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Brahmin Capitalism: Frontiers of Wealth and Populism in America’s First Gilded Age

by Maggor, Noam
Publisher: Harvard University Press
Retail Price: $39.93
Issue: Fall 2017
ISBN: 0674971469

Capital versus Democracy, East and West, in the Gilded Age

In this first-rate book, Noam Maggor enriches our understanding of American economic and political development in the late nineteenth century. His main characters are elite Bostonians—the so-called Brahmins—whose families had become rich in previous decades via merchant enterprise and textile manufacturing. After the Civil War, Maggor shows, some of these Brahmins became important investors in the American West, where they became major players in stockyards, railroads, and copper mines. Meanwhile, at home in Boston, the Brahmins and their allies sought to maintain their local authority, and limit their tax bills, by engaging in urban politics. Tracing the activities of the Brahmins and their opponents at multiple levels—local, state, and continental—Maggor’s book portrays the elite Bostonians of the late nineteenth century as aggressive, enterprising capitalists, bent on maximizing their own wealth and power.

Moving back and forth between East and West, the book’s narrative reinforces its arguments about the deep connections between the two regions. In the first and third chapters, Maggor describes the Brahmins’ successful efforts, in the 1870s and 1880s, to find new investment opportunities in the West. One chapter concentrates on the Western adventures of one young Brahmin, Henry Davis Minot, who spent much of the 1880s traveling the continent, accumulating knowledge on behalf of Boston investors. Minot and his peers helped to maintain the fortunes of the Brahmins, well into the future, by making Boston an important center of finance capital.

Despite its attention to the far West, this book is also concerned with municipal politics back East, in Boston. This is the subject of the book’s second, fourth, and sixth chapters, which describe local struggles over annexation, tax reform, schools, and the use of public space. The central story in these chapters concerns the efforts of the Brahmins to limit their own taxes. Maggor concludes that they ended up having good success in this endeavor, but not without encountering stiff opposition. Throughout the book, Maggor emphasizes the importance of democratic politics, which allowed a variety of non-elites to stand up to the Brahmins. This challenge was mounted not just in Boston, but also in the far West. The Western part of this story of political contestation is told in the book’s fifth chapter, which describes the proceedings of the original constitutional conventions in new states such as Idaho, Montana, and Wyoming.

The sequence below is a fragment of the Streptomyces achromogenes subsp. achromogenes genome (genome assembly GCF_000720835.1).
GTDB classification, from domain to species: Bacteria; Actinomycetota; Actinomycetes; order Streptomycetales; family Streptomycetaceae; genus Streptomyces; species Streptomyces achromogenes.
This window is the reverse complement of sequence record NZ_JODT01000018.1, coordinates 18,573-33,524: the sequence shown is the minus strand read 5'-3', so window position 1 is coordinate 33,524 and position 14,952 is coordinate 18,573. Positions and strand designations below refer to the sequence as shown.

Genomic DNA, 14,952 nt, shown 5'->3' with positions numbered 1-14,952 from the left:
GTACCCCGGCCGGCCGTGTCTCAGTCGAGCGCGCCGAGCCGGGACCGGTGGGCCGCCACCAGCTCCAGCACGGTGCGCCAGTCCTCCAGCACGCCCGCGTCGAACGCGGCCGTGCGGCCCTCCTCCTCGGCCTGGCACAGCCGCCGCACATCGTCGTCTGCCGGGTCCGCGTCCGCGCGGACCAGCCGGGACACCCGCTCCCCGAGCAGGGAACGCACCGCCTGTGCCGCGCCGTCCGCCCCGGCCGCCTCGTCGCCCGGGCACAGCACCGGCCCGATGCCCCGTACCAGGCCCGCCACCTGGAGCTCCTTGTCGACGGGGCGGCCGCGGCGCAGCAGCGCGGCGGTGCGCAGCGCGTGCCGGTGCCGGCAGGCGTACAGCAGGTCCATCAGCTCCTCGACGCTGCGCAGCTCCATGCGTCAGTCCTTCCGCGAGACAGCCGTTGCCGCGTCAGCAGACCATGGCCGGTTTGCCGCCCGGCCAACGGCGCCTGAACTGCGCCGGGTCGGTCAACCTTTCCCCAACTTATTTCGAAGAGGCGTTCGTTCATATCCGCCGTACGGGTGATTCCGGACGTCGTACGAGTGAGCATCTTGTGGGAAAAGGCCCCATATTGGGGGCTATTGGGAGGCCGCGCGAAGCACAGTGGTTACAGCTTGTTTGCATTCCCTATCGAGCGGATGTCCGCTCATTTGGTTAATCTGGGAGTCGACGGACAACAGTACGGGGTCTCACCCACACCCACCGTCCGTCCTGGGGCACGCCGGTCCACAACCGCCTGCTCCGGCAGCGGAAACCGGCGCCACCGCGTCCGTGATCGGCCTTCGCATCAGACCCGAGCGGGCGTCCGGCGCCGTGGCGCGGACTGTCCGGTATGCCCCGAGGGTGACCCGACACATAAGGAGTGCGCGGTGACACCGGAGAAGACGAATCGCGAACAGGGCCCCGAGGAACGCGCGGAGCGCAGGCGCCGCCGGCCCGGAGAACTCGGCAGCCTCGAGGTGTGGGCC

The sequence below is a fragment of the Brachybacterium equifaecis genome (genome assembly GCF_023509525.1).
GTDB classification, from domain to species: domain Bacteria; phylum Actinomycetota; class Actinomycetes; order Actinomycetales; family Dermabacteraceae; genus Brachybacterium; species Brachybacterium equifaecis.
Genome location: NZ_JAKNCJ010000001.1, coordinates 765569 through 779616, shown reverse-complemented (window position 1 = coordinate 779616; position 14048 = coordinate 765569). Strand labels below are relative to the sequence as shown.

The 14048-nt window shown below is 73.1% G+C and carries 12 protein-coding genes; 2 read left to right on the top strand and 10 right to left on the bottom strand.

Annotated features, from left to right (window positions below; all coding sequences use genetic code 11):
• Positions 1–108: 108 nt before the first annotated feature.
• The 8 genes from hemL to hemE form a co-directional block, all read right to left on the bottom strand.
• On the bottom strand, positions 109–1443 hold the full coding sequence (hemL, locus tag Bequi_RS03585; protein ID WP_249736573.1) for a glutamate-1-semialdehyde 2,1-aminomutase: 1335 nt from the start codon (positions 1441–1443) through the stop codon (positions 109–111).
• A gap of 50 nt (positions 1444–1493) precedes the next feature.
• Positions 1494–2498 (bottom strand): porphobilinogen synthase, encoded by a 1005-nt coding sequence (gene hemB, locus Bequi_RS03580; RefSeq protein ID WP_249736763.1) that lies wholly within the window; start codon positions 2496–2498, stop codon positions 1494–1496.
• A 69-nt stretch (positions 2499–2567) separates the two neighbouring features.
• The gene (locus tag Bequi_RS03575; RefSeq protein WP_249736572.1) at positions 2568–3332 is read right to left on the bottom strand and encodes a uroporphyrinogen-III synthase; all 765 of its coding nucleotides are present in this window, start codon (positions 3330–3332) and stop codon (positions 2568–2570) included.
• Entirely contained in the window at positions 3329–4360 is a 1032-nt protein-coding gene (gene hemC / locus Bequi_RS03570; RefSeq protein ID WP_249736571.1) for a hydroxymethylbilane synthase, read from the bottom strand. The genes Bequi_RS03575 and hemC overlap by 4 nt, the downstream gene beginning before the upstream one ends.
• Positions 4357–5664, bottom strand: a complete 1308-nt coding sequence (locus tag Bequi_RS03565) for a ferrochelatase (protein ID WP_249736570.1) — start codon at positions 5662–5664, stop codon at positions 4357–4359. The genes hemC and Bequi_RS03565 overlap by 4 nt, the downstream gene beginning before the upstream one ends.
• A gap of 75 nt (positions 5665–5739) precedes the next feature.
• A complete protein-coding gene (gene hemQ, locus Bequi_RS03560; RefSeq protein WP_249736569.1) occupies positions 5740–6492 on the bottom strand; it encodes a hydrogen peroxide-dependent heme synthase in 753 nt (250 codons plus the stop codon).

Maggor claims that Brahmin Capitalism breaks new ground not only by providing an original account of Eastern capital in the West, but also by showing that the making of national markets was contingent and contested. This seems to at least slightly misrepresent the current state of scholarship, which now contains several decades’ worth of studies with a similar perspective on the politics of economic development. This is evident from Maggor’s own notes, as is the fact that there is a valuable, older monographic literature tracing the importance of Eastern capital (including Boston capital specifically) in the nineteenth-century West. So it would seem that an important part of Maggor’s impressive achievement in the book is his success in blending original interpretation with synthesis.

The research presented in the book is creative and original, and is in many ways impressive, particularly for its attention to multiple geographic spaces and levels of American politics. However, in several parts of the book, the evidence is too limited to sustain some of Maggor’s most ambitious claims. Most individual chapters are based on very close readings of a relatively small number of texts. This approach allows Maggor to offer rich accounts of specific episodes and characters, but this focus can come at the cost of insufficient attention to broader contexts. Some standard sources that might have provided more context, such as newspapers and legal cases, seem underused.

In the end, this book presents a blunt political story, with little room for nuance, in which selfish capitalists did battle with good democrats, including craftspeople, farmers, and small business owners. Ethnicity and religion are seldom discussed in this book, which is focused squarely on class. Maggor, like other historians of the late nineteenth century, are surely justified in claiming that their studies deserve special attention today, in a new age of finance capitalism and extreme inequalities. Some readers may find fault with certain aspects of Maggor’s account, but all will gain from engaging with this well-crafted, provocative book.

Mark R. Wilson is a professor of history at the University of North Carolina, Charlotte. He is the author of the books The Business of Civil War: Military Mobilization and the State, 1861-1865, and Destructive Creation: American Business and the Winning of World War II.

Wilson, Mark, review of Brahmin Capitalism: Frontiers of Wealth and Populism in America’s First Gilded Age, by Maggor, Noam, Civil War Book Review, (Fall 2017).